|Common names：||Crown vetch
|ZBAS*||Honey bees 3, bumble bees 8|
This flower is actually quite pretty. They remind me of my home town’s Chinese milkvetch which has the same shape of flowers but is a bit more red. It grows here by the road side and along the highway. This plant is endemic in Asia and Europe and was introduced to the US for erosion control. It grows well in poor soil but does not like shade. In many states now it is considered invasive because it forms large patches of itself excluding other plants. Because its nitroglucosides, it is toxic to none-ruminant animals such as horses, but not toxic to ruminants like cows, sheep and goats. So it can be used as hay for these later animals. It blooms in Michigan most of the summer, it has been blooming for at least a month.
1. I was checking bees for a friend June 21, 2018 and found this large patch of crown vetch by roadside in Okemos. I counted about 10 bumble bees but no honey bees. So that is why I have two ZBAS for the two different bees. This is most likely honey bees’ tongue (proboscis) is too short.
2. A cell phone photo of a bumble bee in flight. It looks like a queen? This is a bit strange since it is too late for the initial founding queen to be foraging and a bit too early for the new queens. I thought new queens are not produced till late August. So I am confused.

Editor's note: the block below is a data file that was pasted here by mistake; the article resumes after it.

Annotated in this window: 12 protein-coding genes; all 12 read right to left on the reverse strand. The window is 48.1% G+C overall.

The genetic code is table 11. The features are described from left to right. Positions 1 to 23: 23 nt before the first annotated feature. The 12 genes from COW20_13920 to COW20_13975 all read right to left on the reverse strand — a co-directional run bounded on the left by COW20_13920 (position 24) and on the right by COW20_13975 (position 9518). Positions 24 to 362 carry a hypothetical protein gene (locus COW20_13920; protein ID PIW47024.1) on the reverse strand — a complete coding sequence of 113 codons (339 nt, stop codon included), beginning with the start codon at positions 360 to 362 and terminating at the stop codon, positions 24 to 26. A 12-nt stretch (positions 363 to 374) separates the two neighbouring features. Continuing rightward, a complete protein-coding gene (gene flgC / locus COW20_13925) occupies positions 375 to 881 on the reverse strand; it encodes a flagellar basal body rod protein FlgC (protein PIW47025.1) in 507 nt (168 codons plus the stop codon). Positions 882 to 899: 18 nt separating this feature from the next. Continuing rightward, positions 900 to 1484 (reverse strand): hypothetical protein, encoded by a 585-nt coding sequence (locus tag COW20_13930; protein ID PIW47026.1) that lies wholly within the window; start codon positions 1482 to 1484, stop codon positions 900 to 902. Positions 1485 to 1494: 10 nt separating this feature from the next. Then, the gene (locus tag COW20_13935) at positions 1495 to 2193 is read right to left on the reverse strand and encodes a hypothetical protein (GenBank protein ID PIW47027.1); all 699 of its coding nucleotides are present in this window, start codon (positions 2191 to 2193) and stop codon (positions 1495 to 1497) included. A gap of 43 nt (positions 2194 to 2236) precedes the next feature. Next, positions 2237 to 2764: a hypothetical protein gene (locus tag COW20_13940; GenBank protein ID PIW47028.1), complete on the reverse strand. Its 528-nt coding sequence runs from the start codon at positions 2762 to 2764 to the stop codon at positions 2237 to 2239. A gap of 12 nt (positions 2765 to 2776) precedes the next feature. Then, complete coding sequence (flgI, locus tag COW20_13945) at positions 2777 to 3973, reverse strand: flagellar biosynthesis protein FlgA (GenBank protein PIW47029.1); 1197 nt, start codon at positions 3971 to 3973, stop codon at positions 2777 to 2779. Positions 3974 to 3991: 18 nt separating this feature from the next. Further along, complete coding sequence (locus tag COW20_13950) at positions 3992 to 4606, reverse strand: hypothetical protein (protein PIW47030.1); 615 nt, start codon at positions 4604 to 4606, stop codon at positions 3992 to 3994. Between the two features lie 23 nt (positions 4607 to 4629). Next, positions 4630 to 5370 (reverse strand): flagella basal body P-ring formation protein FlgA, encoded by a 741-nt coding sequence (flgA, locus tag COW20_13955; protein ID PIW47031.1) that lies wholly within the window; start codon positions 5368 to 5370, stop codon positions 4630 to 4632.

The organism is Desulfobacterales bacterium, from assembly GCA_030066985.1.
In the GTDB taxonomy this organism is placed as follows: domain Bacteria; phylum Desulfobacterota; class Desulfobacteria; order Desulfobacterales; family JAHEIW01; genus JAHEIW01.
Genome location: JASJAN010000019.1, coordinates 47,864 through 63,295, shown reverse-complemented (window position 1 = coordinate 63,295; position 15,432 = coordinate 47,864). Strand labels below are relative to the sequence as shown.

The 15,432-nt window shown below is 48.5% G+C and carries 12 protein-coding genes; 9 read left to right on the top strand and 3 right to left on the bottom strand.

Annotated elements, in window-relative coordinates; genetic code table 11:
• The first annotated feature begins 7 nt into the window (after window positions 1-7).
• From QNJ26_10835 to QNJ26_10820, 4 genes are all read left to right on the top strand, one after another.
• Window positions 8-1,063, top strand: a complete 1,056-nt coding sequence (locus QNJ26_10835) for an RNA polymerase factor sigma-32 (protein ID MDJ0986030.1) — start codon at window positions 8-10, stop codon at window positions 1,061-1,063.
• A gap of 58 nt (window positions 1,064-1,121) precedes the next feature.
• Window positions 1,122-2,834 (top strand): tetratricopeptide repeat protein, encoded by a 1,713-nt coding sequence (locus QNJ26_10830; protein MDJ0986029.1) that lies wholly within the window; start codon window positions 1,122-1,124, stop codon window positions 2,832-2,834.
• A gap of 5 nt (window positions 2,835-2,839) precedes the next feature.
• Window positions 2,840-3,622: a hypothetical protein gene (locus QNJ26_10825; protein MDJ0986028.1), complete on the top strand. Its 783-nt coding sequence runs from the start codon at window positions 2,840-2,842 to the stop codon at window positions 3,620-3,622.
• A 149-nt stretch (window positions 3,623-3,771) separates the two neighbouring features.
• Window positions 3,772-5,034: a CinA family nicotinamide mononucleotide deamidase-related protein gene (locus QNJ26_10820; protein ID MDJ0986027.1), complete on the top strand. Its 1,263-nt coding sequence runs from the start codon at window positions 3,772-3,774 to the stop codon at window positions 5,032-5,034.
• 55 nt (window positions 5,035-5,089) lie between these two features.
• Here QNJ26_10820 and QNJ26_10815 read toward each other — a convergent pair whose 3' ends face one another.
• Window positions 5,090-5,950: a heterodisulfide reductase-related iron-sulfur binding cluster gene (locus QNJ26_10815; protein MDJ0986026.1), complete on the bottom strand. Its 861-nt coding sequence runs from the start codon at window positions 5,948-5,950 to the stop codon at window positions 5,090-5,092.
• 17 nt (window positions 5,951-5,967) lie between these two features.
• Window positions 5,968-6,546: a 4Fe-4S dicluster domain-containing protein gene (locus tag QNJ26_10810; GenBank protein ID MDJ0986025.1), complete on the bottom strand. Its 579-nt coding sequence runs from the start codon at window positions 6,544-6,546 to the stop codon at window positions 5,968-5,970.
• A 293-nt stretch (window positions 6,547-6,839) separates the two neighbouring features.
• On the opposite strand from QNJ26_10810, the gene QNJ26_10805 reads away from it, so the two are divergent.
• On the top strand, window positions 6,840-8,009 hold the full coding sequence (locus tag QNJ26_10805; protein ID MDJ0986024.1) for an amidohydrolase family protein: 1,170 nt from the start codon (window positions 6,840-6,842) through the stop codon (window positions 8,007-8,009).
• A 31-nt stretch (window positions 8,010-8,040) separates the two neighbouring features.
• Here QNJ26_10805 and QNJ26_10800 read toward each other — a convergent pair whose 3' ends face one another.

4. An old photo taken a while back. A bit like white clover in shape also.
5. Shot on July 4th, 2015. I shot about 2 hours, mostly for bird’s foot trefoil and this flower.
7. The pollen is also dark grey, like white clover’s pollen.
8. I guess bees were too fast on these flowers and I never had a great photo.
9. Nothing that is good enough for a cover anyway.
10. This bumble bee might be good enough for a cover?
ZBAS*: Zach’s Bee Attractiveness Score, this is not supposed to be scientific but just based on my many years of observation and bee-shooting with my cameras. It might vary with location and season. 0: bees will never visit. 10: bees are crazy for it.